Author: Carle, Eric
A little cloud becomes all sorts of things--sheep, an airplane, trees, a hat--before joining other clouds and raining.
|Accelerated Reader Information:|
Interest Level: LG
Reading Level: 1.90
Points: .5 Quiz: 108089
|Reading Counts Information:|
Interest Level: K-2
Reading Level: 2.20
Points: 1.0 Quiz: 06931
Common Core Standards
Grade K → Reading → RL Literature → K.RL Key Ideas & Details
Grade K → Reading → RL Literature → K.RL Craft & Structure
Grade K → Reading → RL Literature → K.RL Integration of Knowledge & Ideas
Grade 1 → Reading → RL Reading Literature → 1.RL Key Ideas & Details
Grade 1 → Reading → RL Reading Literature → 1.RL Integration of Knowledge & Ideas
Grade 1 → Reading → RL Reading Literature → 1.RL Range of Reading & Level of Text Complexity
Kirkus Reviews (02/15/96)
School Library Journal (05/96)
The Hornbook (05/96)
Full Text Reviews:
School Library Journal - 05/01/1996 PreS-Gr 1--A familiar story line involving the whimsical world of ever-changing shapes in the sky. Little Cloud drifts away from his wispy friends and entertains himself by changing into a variety of forms--a lamb, an airplane, a shark, a clown, etc.--before joining the others to form one big cloud that rains. Charles Shaw's It Looked Like Spilt Milk (HarperCollins, 1947) explores a similar theme. While the concept is not unique, the style is definitely Carle's own. His trademark painted cut-paper collages are eye-catching and appealing. Children will enjoy the simple text and the colorful illustrations.--Kathy Mitchell, Gadsden Co. Public Library, Quincy, FL - Copyright 1996 Publishers Weekly, Library Journal and/or School Library Journal used with permission.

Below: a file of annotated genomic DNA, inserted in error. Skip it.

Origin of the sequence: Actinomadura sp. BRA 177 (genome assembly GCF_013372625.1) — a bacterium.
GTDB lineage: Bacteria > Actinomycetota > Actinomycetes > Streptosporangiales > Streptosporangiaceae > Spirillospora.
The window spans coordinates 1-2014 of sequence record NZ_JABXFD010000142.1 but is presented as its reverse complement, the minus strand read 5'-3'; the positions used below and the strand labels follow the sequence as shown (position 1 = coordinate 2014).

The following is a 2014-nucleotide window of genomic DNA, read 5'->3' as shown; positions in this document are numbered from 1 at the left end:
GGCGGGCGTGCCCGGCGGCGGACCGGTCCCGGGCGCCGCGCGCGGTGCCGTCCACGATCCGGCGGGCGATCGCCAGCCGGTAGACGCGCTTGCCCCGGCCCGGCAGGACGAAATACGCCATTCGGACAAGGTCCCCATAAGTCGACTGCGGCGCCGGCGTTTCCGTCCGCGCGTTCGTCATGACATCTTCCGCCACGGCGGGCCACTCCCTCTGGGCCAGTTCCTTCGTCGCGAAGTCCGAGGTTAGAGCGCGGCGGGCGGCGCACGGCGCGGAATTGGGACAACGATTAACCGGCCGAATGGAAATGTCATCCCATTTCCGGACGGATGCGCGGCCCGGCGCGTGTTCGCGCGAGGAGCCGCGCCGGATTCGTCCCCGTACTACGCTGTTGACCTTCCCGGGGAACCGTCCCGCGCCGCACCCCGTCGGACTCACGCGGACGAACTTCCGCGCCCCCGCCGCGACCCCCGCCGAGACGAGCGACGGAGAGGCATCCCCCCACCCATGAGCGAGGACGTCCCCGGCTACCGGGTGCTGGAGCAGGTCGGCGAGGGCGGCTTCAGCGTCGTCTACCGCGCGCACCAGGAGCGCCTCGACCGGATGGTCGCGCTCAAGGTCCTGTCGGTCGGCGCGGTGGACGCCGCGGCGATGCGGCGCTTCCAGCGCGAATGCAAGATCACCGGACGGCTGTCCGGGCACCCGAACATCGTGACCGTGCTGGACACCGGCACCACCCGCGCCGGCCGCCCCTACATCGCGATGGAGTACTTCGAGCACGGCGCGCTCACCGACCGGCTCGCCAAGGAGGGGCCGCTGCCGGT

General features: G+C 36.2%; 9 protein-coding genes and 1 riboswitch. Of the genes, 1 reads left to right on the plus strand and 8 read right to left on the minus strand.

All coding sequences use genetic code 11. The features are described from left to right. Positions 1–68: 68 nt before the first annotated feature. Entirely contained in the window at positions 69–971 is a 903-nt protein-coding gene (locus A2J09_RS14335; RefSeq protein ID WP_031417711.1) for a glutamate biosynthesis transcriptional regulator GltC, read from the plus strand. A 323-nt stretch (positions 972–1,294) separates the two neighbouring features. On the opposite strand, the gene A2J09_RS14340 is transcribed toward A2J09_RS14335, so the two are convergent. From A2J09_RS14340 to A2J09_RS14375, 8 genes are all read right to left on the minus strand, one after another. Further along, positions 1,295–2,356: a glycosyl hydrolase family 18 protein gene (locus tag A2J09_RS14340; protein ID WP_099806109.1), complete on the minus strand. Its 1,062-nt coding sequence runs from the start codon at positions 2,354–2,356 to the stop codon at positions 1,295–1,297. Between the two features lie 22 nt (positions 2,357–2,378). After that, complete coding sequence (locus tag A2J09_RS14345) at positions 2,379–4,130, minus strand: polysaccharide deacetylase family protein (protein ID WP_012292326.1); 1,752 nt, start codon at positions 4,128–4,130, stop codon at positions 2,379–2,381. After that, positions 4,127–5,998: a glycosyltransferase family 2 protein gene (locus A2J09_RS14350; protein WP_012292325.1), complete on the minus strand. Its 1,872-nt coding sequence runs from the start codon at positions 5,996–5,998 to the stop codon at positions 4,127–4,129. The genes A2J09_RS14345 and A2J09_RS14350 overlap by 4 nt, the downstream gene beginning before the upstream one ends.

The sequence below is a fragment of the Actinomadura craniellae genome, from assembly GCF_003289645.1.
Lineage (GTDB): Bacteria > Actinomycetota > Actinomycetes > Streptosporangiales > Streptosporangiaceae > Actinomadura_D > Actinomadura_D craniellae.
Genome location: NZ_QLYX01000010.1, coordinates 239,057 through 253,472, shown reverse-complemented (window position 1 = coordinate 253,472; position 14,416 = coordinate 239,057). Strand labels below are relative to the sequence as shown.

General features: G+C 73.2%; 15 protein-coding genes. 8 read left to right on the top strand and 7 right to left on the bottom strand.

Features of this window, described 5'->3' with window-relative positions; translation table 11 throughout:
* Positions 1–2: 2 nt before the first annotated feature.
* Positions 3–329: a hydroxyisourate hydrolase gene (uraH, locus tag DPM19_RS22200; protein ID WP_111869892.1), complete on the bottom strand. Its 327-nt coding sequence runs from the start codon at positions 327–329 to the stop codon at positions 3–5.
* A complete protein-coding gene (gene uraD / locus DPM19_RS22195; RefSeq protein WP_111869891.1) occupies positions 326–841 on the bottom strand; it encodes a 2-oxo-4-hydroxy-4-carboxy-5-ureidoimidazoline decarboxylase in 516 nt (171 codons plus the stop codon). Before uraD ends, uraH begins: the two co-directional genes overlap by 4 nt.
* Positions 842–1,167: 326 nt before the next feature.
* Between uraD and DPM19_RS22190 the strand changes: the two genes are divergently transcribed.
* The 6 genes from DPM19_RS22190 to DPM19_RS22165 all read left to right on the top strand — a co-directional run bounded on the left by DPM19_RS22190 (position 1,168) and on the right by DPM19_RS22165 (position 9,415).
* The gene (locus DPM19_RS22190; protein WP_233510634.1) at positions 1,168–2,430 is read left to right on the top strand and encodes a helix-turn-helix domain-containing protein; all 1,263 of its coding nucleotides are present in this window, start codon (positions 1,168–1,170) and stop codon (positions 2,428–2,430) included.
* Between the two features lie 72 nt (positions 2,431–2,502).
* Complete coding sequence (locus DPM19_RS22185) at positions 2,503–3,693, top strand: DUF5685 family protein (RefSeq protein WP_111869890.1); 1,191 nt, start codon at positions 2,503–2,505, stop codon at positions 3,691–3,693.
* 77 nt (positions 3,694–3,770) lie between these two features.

Booklist - 04/01/1996 Carle, who has been writing and illustrating pictures books for almost 40 years, proves that his touch is as sure as ever in this book about a cloud and the shapes it takes on. The format is simplicity itself. Against a heavenly blue background, a little cloud transforms itself. In one spread it turns into a sheep, in another a shark, in a third a rabbit. It even becomes a clown's hat, and then the whole clown. When it joins up with the other clouds, they turn dark together, and then it begins to rain. The oversize format features textured collage cloud shapes that take up almost the whole spread. With only one line of text per spread and such easy-to-see pictures, this qualifies as a perfect story hour choice--and segues nicely into a trip outside to look up at the sky. (Reviewed April 1, 1996) - Copyright 1996 Booklist.